This new strategy appears to go against international developments in the field that insist on gender mainstreaming. In 2016, the UN Secretary General presented his Plan of Action to Prevent Violent Extremism which explicitly urged member states to, among other things, invest in gender-sensitive research, enhance the capacity of women and their civil society groups to engage in prevention, and include women in security institutions. The Plan relies heavily on the Secretary General’s report to the UN Security Council issued three months earlier in which it stated “[T]his is not just a principled endeavour; there is an underlying uncompromising rationale in pursuing gender mainstreaming across our prevention work, and it is quite simply that this leads to stronger analysis of the root causes of conflict in societies, and thus to better informed and better designed prevention and mediation efforts.”
About Dr Katherine Brown
Dr Brown is based at the Dept for Theology and Religion at the University of Birmingham. She is interested in Muslim women’s involvement in violent religious politics, specifically Islam. Her work examines the ways in which gendered jihadi narratives motivate and enfranchise, and how they combine with everyday experiences of living and politics. She is also examining how counter-terrorism and counter-radicalisation programmes impact on religious women’s rights and Muslim communities. She is currently finishing a volume on gender and anti-radicalisation measures worldwide, as well as working on articles looking at gender in the Utopian and apocalyptic visions of the Islamic state group, Daesh.
So, how can the UK improve and uphold its commitments and obligations to gender equality, women’s rights, and national security through CONTEST?
First, it is important to look to other sectors’ expertise on gender mainstreaming, and avoid oversimplification or falling into the trap of simply, ‘add women and stir.’ Including gender experts in all elements of CVE from design, delivery and evaluation is an easy way to achieve this. This means for example looking at how certain forms of masculinity feed into radicalisation as well how women are included in extremist ideologies so that gender sensitive responses can be developed.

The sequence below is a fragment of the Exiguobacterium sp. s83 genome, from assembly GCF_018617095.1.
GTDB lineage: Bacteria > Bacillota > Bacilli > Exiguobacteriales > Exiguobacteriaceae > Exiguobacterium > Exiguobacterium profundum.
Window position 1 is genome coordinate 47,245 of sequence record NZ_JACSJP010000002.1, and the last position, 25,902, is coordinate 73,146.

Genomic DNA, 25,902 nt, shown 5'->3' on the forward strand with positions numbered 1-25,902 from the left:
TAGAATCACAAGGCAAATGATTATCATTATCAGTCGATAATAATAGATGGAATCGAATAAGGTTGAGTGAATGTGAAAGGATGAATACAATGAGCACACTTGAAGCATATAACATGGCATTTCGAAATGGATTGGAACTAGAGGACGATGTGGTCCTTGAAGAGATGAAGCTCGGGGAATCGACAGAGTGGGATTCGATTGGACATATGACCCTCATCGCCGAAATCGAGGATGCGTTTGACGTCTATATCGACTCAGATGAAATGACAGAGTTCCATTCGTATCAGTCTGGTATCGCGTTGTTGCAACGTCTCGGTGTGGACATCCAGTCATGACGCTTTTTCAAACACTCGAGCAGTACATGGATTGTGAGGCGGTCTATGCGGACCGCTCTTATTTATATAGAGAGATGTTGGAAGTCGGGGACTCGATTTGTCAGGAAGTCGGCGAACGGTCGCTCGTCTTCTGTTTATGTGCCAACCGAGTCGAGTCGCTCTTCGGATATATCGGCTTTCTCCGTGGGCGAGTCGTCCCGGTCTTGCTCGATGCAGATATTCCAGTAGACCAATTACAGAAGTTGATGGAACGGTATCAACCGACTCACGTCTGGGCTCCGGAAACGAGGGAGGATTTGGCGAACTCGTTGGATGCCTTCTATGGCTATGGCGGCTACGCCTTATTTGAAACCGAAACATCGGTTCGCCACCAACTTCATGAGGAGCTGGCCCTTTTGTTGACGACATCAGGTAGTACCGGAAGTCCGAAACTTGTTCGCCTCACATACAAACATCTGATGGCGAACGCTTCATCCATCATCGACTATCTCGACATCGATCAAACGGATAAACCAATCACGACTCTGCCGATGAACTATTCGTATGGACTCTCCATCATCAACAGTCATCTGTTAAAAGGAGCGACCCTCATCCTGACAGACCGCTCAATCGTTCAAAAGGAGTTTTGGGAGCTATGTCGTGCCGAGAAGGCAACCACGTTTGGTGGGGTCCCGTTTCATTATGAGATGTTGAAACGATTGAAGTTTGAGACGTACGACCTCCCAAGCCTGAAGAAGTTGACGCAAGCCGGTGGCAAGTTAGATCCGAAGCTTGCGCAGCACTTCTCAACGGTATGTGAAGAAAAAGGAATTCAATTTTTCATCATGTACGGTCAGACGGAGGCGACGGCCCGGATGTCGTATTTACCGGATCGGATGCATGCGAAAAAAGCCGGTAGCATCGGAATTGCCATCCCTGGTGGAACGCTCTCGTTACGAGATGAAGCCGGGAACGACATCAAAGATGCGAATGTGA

Second, we need to recognise that gender mainstreaming and a commitment to women’s rights are integral to all areas of PREVENT work, not to be hived off to other departments, this means including and giving meaningful opportunities for diverse women’s groups in this field. This means not just ‘listening’ to women’s groups, but actively including them in the design, implementation and evaluation of programmes. For this to happen, to demonstrate a commitment to ‘women’s equality’ in the CONTEST strategy must be accompanied by resources and funding for this work within PREVENT and counter-terrorism strategies.
Third, we should be mindful of and made accountable for the violations of human rights and women’s rights that result from security policies. This is essential if we’re to overturn the extremist narrative that government simply does not care about Muslims and Muslim women. This will reduce the risk of instrumentalisation – where women’s rights are used as a marker of integration but not as a commitment to women’s security.
These would be small but practical steps that would start the journey to an inclusive, transformative and positive counter-terrorism strategy.